Minister moots CCTVs in buses

“The need of the hour is to send a strong message to the criminals”

December 18, 2012 03:09 am | Updated June 15, 2016 08:27 pm IST - NEW DELHI

A day after a young girl was gang-raped and brutally assaulted in a city bus, Delhi Women and Child Development Minister Kiran Walia said the State government was looking into the possibility of installing closed-circuit television cameras in buses to ensure safety of women.

Expressing anguish over the heinous crime, the Minister said: “The assault and rape was committed by the bus crew members and the brutality has shocked the city. I have already spoken to the police authorities and asked them to ensure that those involved in this shameful crime are brought to book at the earliest.’’

“It is a matter of shame and concern that crime against women is rising in the city and criminals after committing such crimes are wandering freely,’’ she added.

Dismissing the suggestion of the Minister as just another gimmick, National Federation of Indian Women general secretary Annie Raja said: “Technology cannot replace the need for strict laws to protect women. We are living in a State where the Chief Minister Sheila Dikshit instead of providing security to women had said that women should not go out alone after dark. Sadly in this case, the victim was accompanied by her male friend, so ideally she should have been safe. The incident has yet again highlighted the utter failure of the Central and State governments. The need of the hour is to send a strong message to the criminals that crime against women will not be tolerated.’’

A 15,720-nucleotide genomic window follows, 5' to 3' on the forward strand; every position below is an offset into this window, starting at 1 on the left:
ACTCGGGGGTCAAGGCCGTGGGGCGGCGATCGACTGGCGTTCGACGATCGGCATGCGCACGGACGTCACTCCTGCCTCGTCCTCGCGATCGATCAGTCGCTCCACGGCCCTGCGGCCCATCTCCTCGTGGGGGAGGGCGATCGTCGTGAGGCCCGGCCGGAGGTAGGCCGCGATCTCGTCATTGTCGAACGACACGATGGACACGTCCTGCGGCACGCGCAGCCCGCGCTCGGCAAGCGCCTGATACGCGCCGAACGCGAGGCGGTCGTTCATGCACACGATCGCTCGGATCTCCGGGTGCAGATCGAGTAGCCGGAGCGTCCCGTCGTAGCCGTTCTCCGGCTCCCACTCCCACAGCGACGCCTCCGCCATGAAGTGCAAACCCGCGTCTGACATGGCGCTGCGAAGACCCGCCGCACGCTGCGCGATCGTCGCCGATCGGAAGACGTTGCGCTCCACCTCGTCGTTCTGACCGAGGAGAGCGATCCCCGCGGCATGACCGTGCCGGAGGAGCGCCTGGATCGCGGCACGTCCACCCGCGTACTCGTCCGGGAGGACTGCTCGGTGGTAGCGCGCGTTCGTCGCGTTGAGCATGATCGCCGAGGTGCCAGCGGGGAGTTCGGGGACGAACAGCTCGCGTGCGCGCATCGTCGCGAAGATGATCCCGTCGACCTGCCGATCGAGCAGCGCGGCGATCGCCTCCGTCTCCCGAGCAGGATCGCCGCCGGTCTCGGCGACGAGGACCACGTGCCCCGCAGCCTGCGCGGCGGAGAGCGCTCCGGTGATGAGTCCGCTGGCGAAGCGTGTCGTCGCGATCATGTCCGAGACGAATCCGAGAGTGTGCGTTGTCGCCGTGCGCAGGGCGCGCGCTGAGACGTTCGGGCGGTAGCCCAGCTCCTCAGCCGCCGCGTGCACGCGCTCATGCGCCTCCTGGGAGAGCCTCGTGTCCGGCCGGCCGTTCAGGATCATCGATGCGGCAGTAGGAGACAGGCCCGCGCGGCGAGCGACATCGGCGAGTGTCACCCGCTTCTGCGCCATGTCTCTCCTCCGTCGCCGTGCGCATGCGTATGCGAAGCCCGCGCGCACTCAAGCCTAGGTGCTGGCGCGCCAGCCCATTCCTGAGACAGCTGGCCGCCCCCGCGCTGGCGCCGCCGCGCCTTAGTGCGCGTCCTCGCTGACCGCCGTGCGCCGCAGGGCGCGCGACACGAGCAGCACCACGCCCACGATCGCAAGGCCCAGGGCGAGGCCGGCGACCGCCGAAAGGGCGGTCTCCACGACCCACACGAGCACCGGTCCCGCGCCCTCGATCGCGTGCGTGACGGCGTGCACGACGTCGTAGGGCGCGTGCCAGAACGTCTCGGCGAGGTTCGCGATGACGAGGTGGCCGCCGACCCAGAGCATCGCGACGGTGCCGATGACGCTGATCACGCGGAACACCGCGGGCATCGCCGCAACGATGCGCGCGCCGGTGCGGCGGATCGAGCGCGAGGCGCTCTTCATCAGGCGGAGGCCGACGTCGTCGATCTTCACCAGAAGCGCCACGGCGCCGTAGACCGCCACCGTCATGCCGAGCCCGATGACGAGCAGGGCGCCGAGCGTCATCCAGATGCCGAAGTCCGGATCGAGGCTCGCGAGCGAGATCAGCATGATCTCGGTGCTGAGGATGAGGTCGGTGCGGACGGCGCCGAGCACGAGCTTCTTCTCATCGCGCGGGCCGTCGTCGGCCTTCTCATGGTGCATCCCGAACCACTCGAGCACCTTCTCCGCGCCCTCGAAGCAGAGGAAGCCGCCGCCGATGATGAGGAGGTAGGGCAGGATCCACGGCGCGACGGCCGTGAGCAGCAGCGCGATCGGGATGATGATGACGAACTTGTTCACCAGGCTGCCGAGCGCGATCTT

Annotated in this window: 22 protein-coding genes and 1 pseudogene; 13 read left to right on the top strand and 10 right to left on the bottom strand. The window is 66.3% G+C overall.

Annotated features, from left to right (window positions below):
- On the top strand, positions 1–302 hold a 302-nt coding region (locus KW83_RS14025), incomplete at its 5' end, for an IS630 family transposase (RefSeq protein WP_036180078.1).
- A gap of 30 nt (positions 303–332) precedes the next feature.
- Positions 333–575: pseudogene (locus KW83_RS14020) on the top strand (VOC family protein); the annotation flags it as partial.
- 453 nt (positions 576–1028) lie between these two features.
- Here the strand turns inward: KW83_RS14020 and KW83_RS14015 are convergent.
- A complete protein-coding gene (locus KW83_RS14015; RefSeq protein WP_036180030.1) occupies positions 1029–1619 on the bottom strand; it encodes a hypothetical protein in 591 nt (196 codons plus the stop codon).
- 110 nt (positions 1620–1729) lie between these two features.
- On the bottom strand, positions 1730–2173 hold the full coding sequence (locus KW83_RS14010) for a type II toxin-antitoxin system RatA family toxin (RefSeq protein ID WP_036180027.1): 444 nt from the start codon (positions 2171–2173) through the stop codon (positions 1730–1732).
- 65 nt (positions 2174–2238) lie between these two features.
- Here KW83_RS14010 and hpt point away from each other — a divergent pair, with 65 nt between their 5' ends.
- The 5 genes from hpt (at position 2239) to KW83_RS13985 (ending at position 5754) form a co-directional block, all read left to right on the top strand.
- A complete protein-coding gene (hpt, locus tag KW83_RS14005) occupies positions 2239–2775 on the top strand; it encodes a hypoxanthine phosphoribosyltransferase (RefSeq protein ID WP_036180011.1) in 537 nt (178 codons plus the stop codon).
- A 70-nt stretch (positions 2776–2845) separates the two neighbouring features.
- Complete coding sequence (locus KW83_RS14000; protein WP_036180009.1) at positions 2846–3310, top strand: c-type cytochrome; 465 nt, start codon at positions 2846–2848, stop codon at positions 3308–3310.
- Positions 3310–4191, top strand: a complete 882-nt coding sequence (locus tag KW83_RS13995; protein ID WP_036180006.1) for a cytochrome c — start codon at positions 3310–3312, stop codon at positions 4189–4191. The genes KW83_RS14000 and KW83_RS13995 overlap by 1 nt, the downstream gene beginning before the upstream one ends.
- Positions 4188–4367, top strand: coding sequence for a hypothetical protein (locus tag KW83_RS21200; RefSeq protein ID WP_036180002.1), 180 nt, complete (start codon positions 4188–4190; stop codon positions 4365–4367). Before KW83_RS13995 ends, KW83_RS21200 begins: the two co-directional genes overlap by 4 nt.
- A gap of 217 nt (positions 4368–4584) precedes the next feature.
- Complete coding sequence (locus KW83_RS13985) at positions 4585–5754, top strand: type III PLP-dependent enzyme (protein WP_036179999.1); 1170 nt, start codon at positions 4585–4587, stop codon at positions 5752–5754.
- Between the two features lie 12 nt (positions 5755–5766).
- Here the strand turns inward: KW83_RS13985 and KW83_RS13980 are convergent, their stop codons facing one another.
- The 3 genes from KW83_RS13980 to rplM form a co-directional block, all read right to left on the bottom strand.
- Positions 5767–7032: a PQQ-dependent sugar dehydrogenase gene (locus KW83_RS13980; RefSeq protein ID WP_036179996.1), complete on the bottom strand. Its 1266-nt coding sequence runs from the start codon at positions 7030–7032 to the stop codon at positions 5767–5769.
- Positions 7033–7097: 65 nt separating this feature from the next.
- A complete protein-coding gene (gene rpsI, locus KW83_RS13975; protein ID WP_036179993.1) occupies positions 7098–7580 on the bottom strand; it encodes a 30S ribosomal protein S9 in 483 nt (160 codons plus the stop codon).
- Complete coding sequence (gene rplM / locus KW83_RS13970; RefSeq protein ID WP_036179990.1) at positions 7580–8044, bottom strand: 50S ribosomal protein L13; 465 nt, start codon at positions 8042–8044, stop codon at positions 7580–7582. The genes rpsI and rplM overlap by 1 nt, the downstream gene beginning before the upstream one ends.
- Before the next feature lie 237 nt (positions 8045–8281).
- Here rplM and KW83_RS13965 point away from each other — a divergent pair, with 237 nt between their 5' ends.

Seconding the view that public surveillance alone is not the solution, SRG Techno Pvt. Ltd., (a company offering security solutions) director Ajay Gupta said: “The onus of protecting themselves lies with women, public surveillance has its limitations.

“It is not feasible to have CCTVs in buses, because we don’t have the manpower to access the footage. It is one thing to install a CCTV inside a bus, but how do we relay the feed to a centralised place where it can be viewed and assessed. Through technological interventions we can spot a bus parked illegally, but we cannot see what’s happening inside in real time. It makes more sense for women to carry electro stunning devices to protect themselves.’’

A former student of Loreto Convent and now a senior journalist, who did not wish to be identified, said: “The incident sounds like the Sanjay-Geeta Chopra case. They hitched a ride at Dhaula Kuan. I recall after the case the nuns at Loreto instilled the fear of god in us as far as thumbing a lift was concerned.”

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